“You’ve been here a week? Back from where?”

Jason sighed.

“Alright. I’ll give you the broad strokes, but you probably won’t believe me. When you just lay it out, it comes across as quite ridiculous.”

“Compared to a conspiracy where I had to back off instead of getting murdered?”

Jason’s face took on a sudden savagery unlike anything she had ever seen from him in the past.

“Who threatened you?” he asked, his voice full of dark promise.

“I was looking into it with this cop, back in Melbourne,” Erika said. “He pretty much torpedoed his career trying to help me. He finally told me to back off because people who dug too hard were turning up dead. I know that sounds like some crazy conspiracy.”

“No,” Jason said. “I’m pretty sure I know who that was. Broadly speaking. I’m sorry you’ve been caught up in all this.”

“In all what? Seriously, Jason. You fake your death and vanish? What’s going on?”

“I didn’t fake my death, Eri. Look, this is going to sound insane, even by murderous conspirator standards. It started when I got caught up with this… let’s call him a fringe religious extremist. He never intended to get me involved, it just happened by accident. Next thing I know, I’m a very long way from home, with no way back.”

“You couldn’t pick up a phone?”

“No,” Jason said. “No phone, no internet, no radio.”

“Where were you? The Sahara desert?”

“No, the Kalahari.”


“It’s further south.”

“I know where the Kalahari desert is, Jason. You’re telling me you’ve been in Africa this whole time?”


“And you didn’t think to tell anyone when you left?”

“I didn’t leave, Erika. I was taken.”

“You were kidnapped?”

“Not on purpose, but essentially, yeah.”

“To Africa.”

“More or less.”

“More or less? You know they have phones in Africa.”

“Not where I was. That would be the less.”

“You couldn’t go somewhere there was one?”


“Why not?”

“It’s complicated.”

Erika let out a groan.

“What happened to your apartment?” she asked. “You’d better not say gas leak.”

“It wasn’t a gas leak. I’ll tell you all about it, but not tonight.”

“Why not?”

“I don’t think you want me to say,” he said.

She groaned again.

“You look different,” she said. “You sound different.”

“Part of my training,” Jason said. “I do a thing with my breathing that makes my voice different.”

“I like it,” Ian said. “It’s deeper, with a little hint of reverb. It’s sexy.”

“Thanks,” Jason said brightly.

“How I can be sure it’s even you?” Erika asked.

“Because you want to punch me in the face,” Jason said. “You know that feeling.”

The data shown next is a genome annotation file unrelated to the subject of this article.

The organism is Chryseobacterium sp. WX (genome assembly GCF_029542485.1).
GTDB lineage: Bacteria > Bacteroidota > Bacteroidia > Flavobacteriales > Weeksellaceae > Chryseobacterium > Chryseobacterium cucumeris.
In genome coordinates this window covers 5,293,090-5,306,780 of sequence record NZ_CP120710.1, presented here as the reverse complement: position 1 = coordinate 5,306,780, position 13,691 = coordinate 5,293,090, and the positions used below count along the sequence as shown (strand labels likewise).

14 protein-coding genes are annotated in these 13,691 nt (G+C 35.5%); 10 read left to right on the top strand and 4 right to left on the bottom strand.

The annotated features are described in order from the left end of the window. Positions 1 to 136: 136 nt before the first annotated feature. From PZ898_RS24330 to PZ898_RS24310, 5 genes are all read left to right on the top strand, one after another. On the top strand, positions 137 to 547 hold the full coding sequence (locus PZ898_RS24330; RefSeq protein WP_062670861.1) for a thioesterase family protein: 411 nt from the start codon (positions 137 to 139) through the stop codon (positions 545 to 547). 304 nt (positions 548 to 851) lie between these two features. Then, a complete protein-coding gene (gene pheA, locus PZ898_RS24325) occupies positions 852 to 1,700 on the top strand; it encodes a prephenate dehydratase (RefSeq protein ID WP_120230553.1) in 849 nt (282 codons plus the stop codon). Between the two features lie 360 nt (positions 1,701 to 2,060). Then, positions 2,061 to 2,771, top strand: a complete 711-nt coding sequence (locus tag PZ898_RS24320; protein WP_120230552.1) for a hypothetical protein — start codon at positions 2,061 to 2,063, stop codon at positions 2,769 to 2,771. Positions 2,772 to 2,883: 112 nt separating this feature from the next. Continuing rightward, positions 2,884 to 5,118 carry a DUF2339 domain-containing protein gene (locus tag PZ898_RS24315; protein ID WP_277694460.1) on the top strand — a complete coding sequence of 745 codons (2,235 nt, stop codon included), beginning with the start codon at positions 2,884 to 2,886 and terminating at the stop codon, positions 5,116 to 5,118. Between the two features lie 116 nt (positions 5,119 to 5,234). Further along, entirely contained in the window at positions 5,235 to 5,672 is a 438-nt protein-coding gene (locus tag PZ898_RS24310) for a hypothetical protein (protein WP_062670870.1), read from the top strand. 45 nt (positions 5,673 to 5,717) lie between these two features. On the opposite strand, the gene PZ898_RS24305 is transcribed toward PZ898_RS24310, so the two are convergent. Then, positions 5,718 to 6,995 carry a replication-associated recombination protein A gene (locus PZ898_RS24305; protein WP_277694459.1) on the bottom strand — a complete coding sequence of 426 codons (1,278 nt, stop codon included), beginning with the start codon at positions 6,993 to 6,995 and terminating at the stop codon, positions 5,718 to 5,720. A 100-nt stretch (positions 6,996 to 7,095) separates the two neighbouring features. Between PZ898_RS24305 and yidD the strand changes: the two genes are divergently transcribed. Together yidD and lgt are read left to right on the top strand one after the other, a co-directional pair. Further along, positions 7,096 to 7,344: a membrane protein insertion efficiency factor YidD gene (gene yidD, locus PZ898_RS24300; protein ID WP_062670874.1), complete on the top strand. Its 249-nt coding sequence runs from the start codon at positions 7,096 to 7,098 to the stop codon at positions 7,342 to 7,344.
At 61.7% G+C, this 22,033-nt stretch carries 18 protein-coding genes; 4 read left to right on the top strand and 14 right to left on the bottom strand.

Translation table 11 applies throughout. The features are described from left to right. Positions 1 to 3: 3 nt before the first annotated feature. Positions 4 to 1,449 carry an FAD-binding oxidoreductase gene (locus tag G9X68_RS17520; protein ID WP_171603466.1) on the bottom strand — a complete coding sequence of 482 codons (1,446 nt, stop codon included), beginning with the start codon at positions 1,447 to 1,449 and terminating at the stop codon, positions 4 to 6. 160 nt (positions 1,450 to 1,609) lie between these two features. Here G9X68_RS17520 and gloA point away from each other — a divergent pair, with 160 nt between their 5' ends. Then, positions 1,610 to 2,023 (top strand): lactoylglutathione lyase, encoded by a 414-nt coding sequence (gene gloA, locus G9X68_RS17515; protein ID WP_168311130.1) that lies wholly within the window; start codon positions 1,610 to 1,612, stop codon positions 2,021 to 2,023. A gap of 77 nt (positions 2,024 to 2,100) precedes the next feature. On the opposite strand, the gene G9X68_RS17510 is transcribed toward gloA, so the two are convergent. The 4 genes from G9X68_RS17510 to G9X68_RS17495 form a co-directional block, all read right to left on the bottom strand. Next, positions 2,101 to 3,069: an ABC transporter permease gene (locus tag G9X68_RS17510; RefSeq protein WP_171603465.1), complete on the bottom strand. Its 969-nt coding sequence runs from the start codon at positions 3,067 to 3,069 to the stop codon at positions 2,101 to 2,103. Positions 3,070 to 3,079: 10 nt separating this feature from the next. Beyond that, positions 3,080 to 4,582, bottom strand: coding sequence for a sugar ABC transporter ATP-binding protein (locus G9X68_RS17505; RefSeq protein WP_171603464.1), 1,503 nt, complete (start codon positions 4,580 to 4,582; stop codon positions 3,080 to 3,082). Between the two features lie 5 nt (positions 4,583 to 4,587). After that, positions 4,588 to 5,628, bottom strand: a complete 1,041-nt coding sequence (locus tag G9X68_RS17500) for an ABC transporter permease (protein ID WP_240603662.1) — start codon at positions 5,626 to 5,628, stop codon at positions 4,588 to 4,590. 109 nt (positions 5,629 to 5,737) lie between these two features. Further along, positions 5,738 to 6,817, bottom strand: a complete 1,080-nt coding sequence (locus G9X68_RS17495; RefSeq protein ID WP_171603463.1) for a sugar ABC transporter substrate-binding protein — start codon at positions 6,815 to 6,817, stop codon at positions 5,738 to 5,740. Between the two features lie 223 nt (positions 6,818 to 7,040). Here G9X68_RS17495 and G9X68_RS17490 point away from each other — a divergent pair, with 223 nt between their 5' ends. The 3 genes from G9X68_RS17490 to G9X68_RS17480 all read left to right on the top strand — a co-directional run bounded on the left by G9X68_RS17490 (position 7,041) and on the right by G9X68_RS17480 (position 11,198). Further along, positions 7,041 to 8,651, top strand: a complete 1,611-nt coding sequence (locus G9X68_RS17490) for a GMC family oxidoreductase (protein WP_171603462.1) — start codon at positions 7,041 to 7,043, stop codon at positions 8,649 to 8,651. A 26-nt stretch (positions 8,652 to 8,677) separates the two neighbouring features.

“You’re right,” she said. “I do want to punch you in the face. How about you keep telling us your ridiculous story instead.”

“Alright, so this guy took me by accident. I… managed to get away, but it turns out he has a whole family of nutjobs and they catch me immediately. That was when I met these other people they caught, and these people were private security contractors. They’d been hired to look into this crazy family living out in the desert and got themselves caught.”

“Private security contractors?” Ian asked. “You mean mercenaries?”

“Whatever you want to call them,” Jason said. “Mostly they work for the local authorities. They helped me get out of the situation I was in and recruited me.”

“They recruited you to be a mercenary?” Erika asked.




“Did they mistake you for someone else.”


“Are you sure?”

“This is not helping my self-esteem, Eri.”

“Your self-esteem doesn’t need it. You’re telling me you’re a mercenary?”

“Not right now,” Jason said. “It was the only way we could think of that might get me a way home. These people, they trained me up over a few months. They became my friends.”

“They taught you to shoot people?”

“I’m more of a knife guy.”

“Oh, you’re a knife guy,” Erika said lightly. “ARE YOU OUT OF YOUR GODDAMN MIND?”

“I warned you it would come across as ridiculous,” Jason said.

“You weren’t wrong,” Erika said, swiping the bottle of rum from her husband and taking a swig.”

“Alright, go on,” she said.

“So, I worked this job for a while until I stumbled into a way back home. That was a week ago. I’ve been staying with uncle Hiro while I get a handle on everything.”

“Uncle Hiro knows?”

“Yeah. It’s just him and you two. No one else, yet. Not from the family, anyway.”

“This is a lot to take in, Jason,” Erika said.

“I know. It’s only going to get worse once we start going through the details.”

“Maybe we just leave that for tonight” Ian interjected. “How about we just be happy that Jason has come back to us.”

“That would be nice,” Jason said. “I’m going to need your support when it comes to Mum and Dad, Eri. And Kaito.”

“Oh, carp,” Erika said. “That’s going to be a huge mess.”

“Yep,” Jason agreed. She squeezed his hand.

“Are you still saying carp instead of crap.”

“Sometimes,” she said. “Carp is worse than crap.”

“You’re a chef,” Jason said. “Show some professionalism.”

“No. Carp is the worst.”

“And people say I’m weird,” Jason said.

“You came back from the dead claiming to be a knife mercenary,” Erika exclaimed. “Knife mercenaries and coming back from the dead aren’t actually things that exist.”

“Yeah,” Jason said awkwardly. “This is going to be an interesting week for you.”

“Do you have somewhere to stay?” Erika asked. “Your old room is a guest room, now. Emi had Kaito’s old room, because it’s the biggest.”

“I have a houseboat at the marina.”

“You’re living on a houseboat?” she asked. “Like the Highlander? TV show Highlander, obviously.”

“That was never a good TV show,” Jason said.

“Let’s be honest; it was never a great movie,” Erika said.

“I liked that movie,” Ian said.

“Me too,” Jason agreed.

“It was a good idea with a middling execution at best. Search your feelings, boys; you know it to be true. A lot of that movie coasted on the soundtrack.”

“Oh, hell yes,” Jason said. “I haven’t heard a Queen song in a year and a half.”


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About the author

Shirtaloon (Travis Deverell)

  • Australia